ReThinking & Rebuilding Business?

by Jay Deragon on 01/02/2009

Cultures, by predisposition, both embrace and resist change, depending on culture traits. For example, the social web could play complementary roles in existing business cultures to those that embrace its dynamics.

On the other hand for those that resist the shift of power to the consumer the social web represents a very real threat.. Thus there are both dynamic influences that encourage acceptance of the social web, and controlling forces that resist what the social web threatens.

There are three kinds of influences that cause both change and resistance to the social web:

  1. forces at work within the social web.
  2. contact between the social web, businesses, media and society in general.
  3. changes in the “communications” environment which enable reach and influence.

Cultural change can come about due to the environment, to inventions, innovation, technology and contact with other cultures.

Cultural invention has come to mean any innovation that is new and found to be useful to a group of people and expressed in their behavior but which does not exist as a physical object (Sound like the social web?).

Will The Rate of Cultural Change Accelerate?

The study of the diffusion of innovation is a study of how, why, and at what rate new ideas and technology spread through cultures.

History, and the study of diffusion of innovation, has shown that advertised products or services were “innovations” in the culture. The general result of the studies discovered that the most influential channel of influence was not from some broadcast medium, but down an echelon of levels, from a small number of “early adopters” to a larger number of “secondary adopters“, and from them to “tertiary adopters“, then to “quaternary adopters“, etc.

Broadcast messages could reinforce the propagation from one adopter level down to the next, but lower levels are unlikely to respond until the level above them has adopted. It found that people were more likely to adopt, or even consider adopting, if people they know and respect have adopted. Imitation is the strongest influence channel. Therefore, the most effective marketing strategy is to first sell to the early adopters, then reinforce the diffusion to each successive level, but not to waste resources on trying to reach any given level before it is ready for it.

The speed of technology adoption which influences culture change is determined by two characteristics p, which is the speed at which adoption takes off, and q, the speed at which later growth occurs. A cheaper technology might have a higher p, for example, taking off more quickly, while a technology that has network effects (like social media and social networking) may have a higher q.

The Theory of diffusion of innovation distinguishes between “low-end disruption” which targets customers who do not need the full performance valued by customers at the high-end of the market and “new-market disruption” which targets customers who have needs that were previously un-served by existing means..”New market disruption” occurs when a product or service fits a new or emerging market segment that is not being served by existing incumbents in the industry. Sound familiar?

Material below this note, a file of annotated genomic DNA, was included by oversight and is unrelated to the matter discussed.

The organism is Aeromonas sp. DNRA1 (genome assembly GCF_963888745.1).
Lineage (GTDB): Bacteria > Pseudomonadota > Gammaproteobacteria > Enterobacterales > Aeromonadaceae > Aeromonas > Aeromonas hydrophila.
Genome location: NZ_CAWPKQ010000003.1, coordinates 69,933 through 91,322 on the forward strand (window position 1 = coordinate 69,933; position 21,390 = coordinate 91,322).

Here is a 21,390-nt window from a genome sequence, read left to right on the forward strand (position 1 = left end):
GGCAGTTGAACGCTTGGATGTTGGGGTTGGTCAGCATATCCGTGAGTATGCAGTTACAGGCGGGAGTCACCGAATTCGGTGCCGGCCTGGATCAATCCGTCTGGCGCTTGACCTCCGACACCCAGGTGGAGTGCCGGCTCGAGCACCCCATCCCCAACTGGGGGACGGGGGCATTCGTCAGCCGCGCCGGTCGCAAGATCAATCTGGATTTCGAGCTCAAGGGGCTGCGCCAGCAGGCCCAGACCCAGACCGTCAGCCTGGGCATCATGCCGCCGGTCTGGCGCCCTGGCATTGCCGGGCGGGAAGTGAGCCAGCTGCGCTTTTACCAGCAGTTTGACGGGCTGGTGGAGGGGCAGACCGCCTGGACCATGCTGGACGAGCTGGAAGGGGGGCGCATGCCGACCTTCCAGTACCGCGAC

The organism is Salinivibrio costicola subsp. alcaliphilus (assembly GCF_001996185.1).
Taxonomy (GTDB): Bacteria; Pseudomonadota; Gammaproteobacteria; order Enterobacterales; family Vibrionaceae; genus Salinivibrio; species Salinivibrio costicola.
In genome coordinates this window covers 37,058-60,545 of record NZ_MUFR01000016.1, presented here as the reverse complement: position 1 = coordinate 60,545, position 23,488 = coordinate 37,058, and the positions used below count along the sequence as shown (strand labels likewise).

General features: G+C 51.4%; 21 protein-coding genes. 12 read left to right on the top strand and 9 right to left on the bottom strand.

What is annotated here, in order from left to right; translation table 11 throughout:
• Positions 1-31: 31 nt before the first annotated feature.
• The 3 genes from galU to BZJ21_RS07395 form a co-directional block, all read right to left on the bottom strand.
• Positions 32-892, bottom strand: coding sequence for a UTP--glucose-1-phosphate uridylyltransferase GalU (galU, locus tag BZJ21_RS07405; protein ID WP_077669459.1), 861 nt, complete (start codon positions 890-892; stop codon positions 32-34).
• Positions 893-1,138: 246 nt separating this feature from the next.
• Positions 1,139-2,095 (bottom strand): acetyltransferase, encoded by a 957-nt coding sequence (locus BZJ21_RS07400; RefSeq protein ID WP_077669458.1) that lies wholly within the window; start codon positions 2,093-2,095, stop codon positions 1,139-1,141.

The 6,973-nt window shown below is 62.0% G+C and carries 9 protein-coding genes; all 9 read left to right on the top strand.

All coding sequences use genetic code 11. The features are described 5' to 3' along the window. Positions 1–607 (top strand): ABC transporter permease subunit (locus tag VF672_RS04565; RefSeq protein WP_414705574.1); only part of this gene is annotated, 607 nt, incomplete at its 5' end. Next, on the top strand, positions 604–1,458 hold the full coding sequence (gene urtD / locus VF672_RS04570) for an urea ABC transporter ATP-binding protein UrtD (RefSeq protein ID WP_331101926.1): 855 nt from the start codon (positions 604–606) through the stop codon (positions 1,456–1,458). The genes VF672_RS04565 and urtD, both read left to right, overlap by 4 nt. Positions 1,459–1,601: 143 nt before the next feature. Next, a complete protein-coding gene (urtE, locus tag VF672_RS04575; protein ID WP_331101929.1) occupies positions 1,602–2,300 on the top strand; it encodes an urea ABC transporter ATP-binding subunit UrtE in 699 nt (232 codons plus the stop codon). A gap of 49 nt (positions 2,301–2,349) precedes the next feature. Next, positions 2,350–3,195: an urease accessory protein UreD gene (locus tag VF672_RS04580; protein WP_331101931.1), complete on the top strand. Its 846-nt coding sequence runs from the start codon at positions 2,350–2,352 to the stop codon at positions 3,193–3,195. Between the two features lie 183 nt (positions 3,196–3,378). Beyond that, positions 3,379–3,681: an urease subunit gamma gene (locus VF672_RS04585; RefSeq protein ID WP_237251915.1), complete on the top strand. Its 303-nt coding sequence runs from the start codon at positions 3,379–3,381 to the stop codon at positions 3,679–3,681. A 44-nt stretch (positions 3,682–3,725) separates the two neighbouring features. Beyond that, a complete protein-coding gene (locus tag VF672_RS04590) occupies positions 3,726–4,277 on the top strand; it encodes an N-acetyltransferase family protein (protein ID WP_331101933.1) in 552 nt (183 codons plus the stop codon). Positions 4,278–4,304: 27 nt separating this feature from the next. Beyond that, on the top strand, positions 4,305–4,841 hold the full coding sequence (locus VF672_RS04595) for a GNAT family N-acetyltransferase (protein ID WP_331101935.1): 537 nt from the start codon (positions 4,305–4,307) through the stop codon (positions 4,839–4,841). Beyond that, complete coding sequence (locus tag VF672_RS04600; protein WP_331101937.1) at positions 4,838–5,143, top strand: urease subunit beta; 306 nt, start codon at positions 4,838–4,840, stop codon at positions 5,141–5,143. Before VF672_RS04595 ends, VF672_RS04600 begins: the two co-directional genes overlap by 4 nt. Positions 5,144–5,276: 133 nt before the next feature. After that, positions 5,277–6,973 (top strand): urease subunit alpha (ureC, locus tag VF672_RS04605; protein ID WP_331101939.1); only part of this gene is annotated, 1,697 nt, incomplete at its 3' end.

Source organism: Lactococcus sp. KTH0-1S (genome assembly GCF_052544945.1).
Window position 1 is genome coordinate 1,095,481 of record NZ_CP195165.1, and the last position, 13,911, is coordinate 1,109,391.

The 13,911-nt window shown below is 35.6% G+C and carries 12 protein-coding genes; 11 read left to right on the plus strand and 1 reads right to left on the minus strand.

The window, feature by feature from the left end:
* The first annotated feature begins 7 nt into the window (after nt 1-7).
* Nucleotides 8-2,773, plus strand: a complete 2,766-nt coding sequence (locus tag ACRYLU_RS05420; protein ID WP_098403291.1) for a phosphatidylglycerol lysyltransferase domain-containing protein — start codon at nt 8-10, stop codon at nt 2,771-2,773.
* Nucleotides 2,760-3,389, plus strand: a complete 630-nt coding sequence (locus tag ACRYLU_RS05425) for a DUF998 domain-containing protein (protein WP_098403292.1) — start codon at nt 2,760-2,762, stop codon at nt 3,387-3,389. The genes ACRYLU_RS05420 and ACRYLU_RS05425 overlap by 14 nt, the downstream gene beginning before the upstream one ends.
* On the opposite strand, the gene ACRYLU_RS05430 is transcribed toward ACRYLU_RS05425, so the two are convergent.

Markets, businesses and people adjust to disruption is three ways:

  1. Fighting it
  2. Adapting to it
  3. Accelerating it

Fighting culture changes is the behavior of those who have much invested in the old culture. Adapting to change is what human behavior does naturally. Accelerating culture change is either lead or the resulting dynamics of a natural phenomena. Ever heard of lead, follow or get out of the way?

Omair Haque writes: Rethinking and rebuilding business in a radically better mold is the fundamental challenge today’s boardrooms face. It is what the 21st century demands. Because as a confluence of crises tells us, tired, rusting, obsolete industrial era business as usual cannot go on.

Yet, making business better isn’t about responsibility, altruism, or justice – it is the single most significant strategic opportunity today’s boardrooms can seize. Google’s series of revolutions tell us that it is when we forget how business is and has been – and instead, focus on what business can be and should be – that we can rediscover and reignite new paths to advantage.

So where do the rest of us start? Here’s a single, simple question.

Where is the Chrome in your strategy? What shared resource have you invested in – or should you invest in – to expand the pie sustainably for everyone over the long-run?

If the answer’s “none,” it’s likely that you’re living on borrowed time. Because Chrome is a textbook example of asymmetrical competition. You don’t need to invest billions to disrupt industries with shared resources – a few million devoted to a handful of bright people will do. What Google did with Chrome, tomorrow’s revolutionaries will inevitably begin doing across industries – that’s why asymmetrical competition is so dangerous and so difficult to fight.

The faster things change– the more we adapt to acceleration – the less time we have to think about the other options. Perhaps the most ambitious hidden objectives of change are usually not stated or obvious rather simply natural. The faster the social web grows and creates widespread influence across global markets the more accelerated the potential disruptions become. Some say this will take ten years to realize the full impact of what we are witnessing while others don’t even recognize the changes happening around the them. It is easy to determine which category of adaption your business is in, just ask the people who want change.

What Say You?

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